Paris Air Show: ‘We are entering into a new era with new facilities to operate Galileo’

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30 June 2017
The Airbus A350-900 has adopted EGNOS

Paris International Air Show, held in Le Bourget, is the largest air show in the world and the favoured exhibition site of the aviation industry’s top players. The biennial event attracts more than 2,000 exhibitors from around the world, nearly 300 official delegations and 150,000 trade visitors. Even in sweltering temperatures, Bourget was buzzing, with thousands queuing to see the latest aircraft and innovations.

At the Paris Air Show, GSA presented projects that make use of Galileo and EGNOS. Chair of the European GNSS Agency’s (GSA) Administrative Board and President of the CNES (the French Space Agency) and France’s Inter-Ministerial Co-ordinator for European satellite navigation programmes Jean-Yves Le Gall said: “The GSA is the flagship of the European Union in space with its Galileo and EGNOS projects. GSA has a key place here because space issues are very prominent at this show.” He added: “We are entering into a new era with new facilities to operate Galileo.”

“Now, we are responsible for the exploitation of EGNOS and Galileo,” confirmed GSA Executive Director Carlo des Dorides. “Our mission is to link with users’ needs and the Aviation stakeholders are largely using our European space technology; we have permanent interactions with them.”

Read this: EGNOS for aviation in acceleration mode

Patrice Roquette from Airbus spoke about how the Airbus A350-900 had adopted EGNOS for the European Satellite-Based Augmentation Systems (SBAS) technology: “We are moving more and more towards SBAS. With our latest aircraft models, we use EGNOS technology. This is more and more important for our clients.”

Pilots adapt quickly to EGNOS

The LPV-200 service developed under EGNOS enables aircraft-approach procedures of the highest standard, without requiring visual contact with the ground before they are as low as 200 feet. Increasingly, airports are adopting LPV-200. Roquette said: “Airbus would like to see more and more airports adopt the LPV-200. It would be great if the airports could develop more LPV approaches, since the aircrafts now have this capability.”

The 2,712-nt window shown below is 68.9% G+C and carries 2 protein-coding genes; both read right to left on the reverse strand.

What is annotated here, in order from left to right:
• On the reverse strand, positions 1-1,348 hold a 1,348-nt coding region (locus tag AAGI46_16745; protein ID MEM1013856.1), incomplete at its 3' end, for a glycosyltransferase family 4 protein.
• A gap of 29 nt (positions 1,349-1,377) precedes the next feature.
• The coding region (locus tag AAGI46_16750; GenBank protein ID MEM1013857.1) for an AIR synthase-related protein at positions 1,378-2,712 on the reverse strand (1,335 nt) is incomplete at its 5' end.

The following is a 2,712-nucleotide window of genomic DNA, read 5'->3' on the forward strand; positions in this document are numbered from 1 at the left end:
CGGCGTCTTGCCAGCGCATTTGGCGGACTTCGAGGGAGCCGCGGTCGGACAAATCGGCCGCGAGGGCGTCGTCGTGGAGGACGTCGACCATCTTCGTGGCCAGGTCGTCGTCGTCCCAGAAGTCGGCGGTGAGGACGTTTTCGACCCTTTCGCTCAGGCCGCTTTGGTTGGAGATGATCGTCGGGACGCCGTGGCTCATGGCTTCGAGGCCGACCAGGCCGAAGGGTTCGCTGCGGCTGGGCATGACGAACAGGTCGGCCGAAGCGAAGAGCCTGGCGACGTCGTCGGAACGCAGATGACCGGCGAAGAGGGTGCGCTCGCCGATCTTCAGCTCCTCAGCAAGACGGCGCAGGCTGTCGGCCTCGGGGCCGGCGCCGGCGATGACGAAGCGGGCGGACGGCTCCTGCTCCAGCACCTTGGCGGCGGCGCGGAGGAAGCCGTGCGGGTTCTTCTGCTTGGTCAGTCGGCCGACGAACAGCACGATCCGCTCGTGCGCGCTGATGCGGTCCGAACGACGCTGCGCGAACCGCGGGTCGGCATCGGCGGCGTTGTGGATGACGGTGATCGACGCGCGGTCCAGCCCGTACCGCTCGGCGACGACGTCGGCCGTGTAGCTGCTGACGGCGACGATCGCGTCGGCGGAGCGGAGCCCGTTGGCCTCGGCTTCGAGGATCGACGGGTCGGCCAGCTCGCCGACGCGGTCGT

Roquette said that EGNOS-based technology was not difficult to introduce in the cockpit, because it is very close in terms of use and principles. Pilots have found it straightforward to use and adapt to it very quickly.

Also read: AERO 2017 show EGNOS benefits

GSA also presented two exciting projects on Galileo search-and-rescue that also receive financial support from the European Union’s Horizon 2020 Research and Development programme: GRICAS and Helios. These projects were developed in response to recent accidents, including Malaysian Airways flight MH370 where it proved almost impossible to locate the downed aircraft. Both projects have developed solutions for in-flight distress tracking and signalling.

MISTRALE, a project funded by GSA under Horizon 2020, exhibited their project that uses Galileo to assess moisture content in soil for farmers and water managers. MISTRALE makes a soil-moisture content map using a Remotely Piloted Aircraft System (RPAS) with a GNSS measurement device. Besides soil-moisture maps, MISTRALE can also produce maps of water logging, flooding extent and other soil-moisture related information products.

Media note: This feature can be republished without charge provided the European GNSS Agency (GSA) is acknowledged as the source at the top or the bottom of the story. You must request permission before you use any of the photographs on the site. If you republish, we would be grateful if you could link back to the GSA website (

Updated: Jun 30, 2017



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